Plan your Travels to Split
You have landed in Split. The warmth of the Mediterranean climate seems to say that your long-awaited vacation has finally begun. You enjoy walking through the narrow streets of the old part of the city and they tell you that it used to be the palace of an emperor. However, you surprise them because you have already read a lot about the palace. They welcome you to Split, Dalmatia. You ask yourself, Dalmatia – what is it? We are in Croatia, aren’t we? Let us explore a centuries-old mystery. Let us go back to distant history.
Croatia’s second-largest city, Split is a vibrant destination with the opportunity to get to know authentic daily life and friendly locals, spend time on beautiful beaches, and discover some of the world’s most well-preserved Roman architecture.
The story of Split began when Roman Emperor Diocletian decided to build a palace for his retirement days here, on a peninsula close to the great Roman city of Salona. Many centuries later, that palace and the city that was born within its walls was to become part of UNESCO’s World Heritage List.
Walking around this ancient city is like travelling through time, from antique-era Aspalathos to modern day Split. You will enjoy outstanding architecture, visiting museums and numerous events. At the same time, Split will absorb you into its special state of mind.
Trip to Split FAQs
What is the best time to visit Diocletian’s Palace?
Diocletian’s Palace is worth visiting anytime, but the evening hours are particularly enchanting without the crowds that fill it during the day. Enjoy the magical atmosphere by relaxing on the steps that lead to the Peristyle, the Old City’s main square, and the former central courtyard of the palace. Grab a coffee or a glass of wine from one of the charming cafes, soaking it all in with the magnificent Corinthian columns softly lit in pink while music softly plays in the background.
What are the essential sights to see in Split?
The No. 1 attraction in Split is Diocletian’s Palace but there are several essential sights within the historic complex. Be sure to see the Cathedral of St. Domnius. Built over the late 3rd and early 4th centuries, it’s the oldest of its kind in the world and includes a more than 190-foot-high gothic-style bell tower that can be climbed for a panoramic view. St. Duje Cathedral on Peristyle Square, the Temple of Jupiter, and the palace cellars should also not be missed. Other essentials include the Green Market, Bacvice Beach, and Marjan Hill where you’ll find one of the best sunset views around.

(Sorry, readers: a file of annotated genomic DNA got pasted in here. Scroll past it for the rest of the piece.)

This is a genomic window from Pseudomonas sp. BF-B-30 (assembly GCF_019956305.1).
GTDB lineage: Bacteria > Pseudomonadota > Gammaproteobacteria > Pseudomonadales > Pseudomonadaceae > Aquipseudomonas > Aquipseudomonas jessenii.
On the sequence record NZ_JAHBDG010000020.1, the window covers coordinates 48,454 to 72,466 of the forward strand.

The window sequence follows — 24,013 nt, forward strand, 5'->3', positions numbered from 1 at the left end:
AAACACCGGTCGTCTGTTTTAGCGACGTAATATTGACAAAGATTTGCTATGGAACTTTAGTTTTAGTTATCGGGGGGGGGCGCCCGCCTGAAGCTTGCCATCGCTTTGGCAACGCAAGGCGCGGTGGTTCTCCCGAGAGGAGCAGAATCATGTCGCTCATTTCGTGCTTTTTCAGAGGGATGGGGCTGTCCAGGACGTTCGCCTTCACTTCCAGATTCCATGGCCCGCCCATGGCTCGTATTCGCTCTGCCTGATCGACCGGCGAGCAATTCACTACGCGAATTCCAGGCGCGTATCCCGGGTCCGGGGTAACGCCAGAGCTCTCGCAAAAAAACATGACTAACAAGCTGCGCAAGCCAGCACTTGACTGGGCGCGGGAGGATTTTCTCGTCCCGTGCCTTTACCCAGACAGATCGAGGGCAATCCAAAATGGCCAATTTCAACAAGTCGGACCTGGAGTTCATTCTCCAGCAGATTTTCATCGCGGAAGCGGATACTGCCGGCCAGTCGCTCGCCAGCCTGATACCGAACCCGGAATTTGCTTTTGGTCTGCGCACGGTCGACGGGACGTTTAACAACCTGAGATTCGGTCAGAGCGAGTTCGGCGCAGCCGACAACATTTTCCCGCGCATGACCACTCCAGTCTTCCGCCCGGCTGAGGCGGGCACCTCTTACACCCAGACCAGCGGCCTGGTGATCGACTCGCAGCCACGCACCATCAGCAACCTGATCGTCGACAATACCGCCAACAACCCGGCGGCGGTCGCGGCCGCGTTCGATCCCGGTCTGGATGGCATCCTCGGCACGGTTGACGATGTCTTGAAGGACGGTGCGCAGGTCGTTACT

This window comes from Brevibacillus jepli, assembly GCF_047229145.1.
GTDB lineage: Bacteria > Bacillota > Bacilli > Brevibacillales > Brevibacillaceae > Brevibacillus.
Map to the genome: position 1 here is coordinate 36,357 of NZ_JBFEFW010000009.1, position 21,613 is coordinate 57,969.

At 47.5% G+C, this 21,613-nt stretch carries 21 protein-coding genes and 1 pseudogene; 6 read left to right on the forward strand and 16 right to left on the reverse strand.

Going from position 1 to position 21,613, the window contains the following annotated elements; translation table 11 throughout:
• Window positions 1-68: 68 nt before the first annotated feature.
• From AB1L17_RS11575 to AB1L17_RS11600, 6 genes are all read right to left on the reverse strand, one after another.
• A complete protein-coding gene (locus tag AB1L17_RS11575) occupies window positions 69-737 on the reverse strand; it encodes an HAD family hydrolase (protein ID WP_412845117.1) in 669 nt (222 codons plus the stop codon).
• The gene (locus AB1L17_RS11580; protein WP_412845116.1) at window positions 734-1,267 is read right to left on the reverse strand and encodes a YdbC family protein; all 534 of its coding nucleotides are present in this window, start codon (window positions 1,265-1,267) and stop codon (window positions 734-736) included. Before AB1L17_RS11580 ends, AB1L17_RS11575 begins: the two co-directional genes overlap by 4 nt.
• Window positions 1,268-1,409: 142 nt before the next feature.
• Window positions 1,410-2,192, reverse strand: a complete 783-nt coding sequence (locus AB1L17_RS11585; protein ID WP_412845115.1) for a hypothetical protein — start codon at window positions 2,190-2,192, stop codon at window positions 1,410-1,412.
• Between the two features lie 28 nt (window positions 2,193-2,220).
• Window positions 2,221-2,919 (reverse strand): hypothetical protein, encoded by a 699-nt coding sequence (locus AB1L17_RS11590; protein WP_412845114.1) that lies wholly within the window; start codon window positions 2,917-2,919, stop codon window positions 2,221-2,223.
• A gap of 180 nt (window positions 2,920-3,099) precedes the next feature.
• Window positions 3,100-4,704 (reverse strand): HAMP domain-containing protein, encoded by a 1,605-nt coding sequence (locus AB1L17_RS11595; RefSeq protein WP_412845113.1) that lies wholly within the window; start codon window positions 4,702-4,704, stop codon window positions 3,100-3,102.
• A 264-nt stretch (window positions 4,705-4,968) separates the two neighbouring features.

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How many days do you need in Split?
You can see most of the highlights in Split over two days, but ideally, you’ll have three or four. Thanks to the city’s central location, there is a long list of fantastic day trips that can be enjoyed from here, including medieval Trogir, the famous Blue Cave on Bisevo Island, and other nearby islands like Brac, Hvar, Vis, and Solta. On your first day, you might explore the palace, people watch along the Riva promenade, and sample the delicious food and wine. On the second day, visit the museums and galleries, check out the beaches, and perhaps enjoy kayaking, paddle boarding, or hiking.
Is there any adventure activities in Split?
With wonderful parks, back alleys and bike-laned waterfront promenades, riding around Split is a great way to get some easy exercise and see the sights at your own pace. Most agencies offer well-maintained top name hybrid and mountain bikes. You can also rent Segway’s, electric bikes and even Trikke electric scooters. Favorite local rides are Marjan Hill Park, the big green hill that overlooks the city, which has a beach with changing booths, cafe’s and more at Bene; along the Riva, to the Western Promenade and then towards Mestrovic Gallery and the beaches below in the Meje neighborhood. From Split, you can be kayaking in 15 minutes on one of the many day trips from Bene at the end of Marjan Hill.
Is there any adventure on Islands from Split?
Croatia has more than 1,200 islands! An hour or less from Split are some of the best. Vis, only 60 miles from the Italian coast, takes several hours. Closed for decades as a military base (it was from here that Tito and the partisans fought against the Nazi’s) is the least touristy, with excellent beaches, charming towns and history back to the 4thC BC Solta is where the Emperor Diocletian chose to have his summer home. Bucolic, great sailing and biking and home to a singular olive, honey and wine tour. Hvar, an hour by catamaran, two by ferry, famous for its glitterati visitors and worldclass party scene, has gorgeous Renaissance architecture as well as the oldest, continuously farmed agricultural plot on the planet in Stari Grad. Brac, with the best ferry service, just 45 minutes away, has Croatia’s most famous beach at Bol and much, much more. Korcula, less than 3 hours via catamaran, has great wine, Marco Polo, wild beaches, outstanding medieval architecture. Fast, safe, reliable in your own gorgeous speedboat, or a small group tour, daily from Split. Such great choices!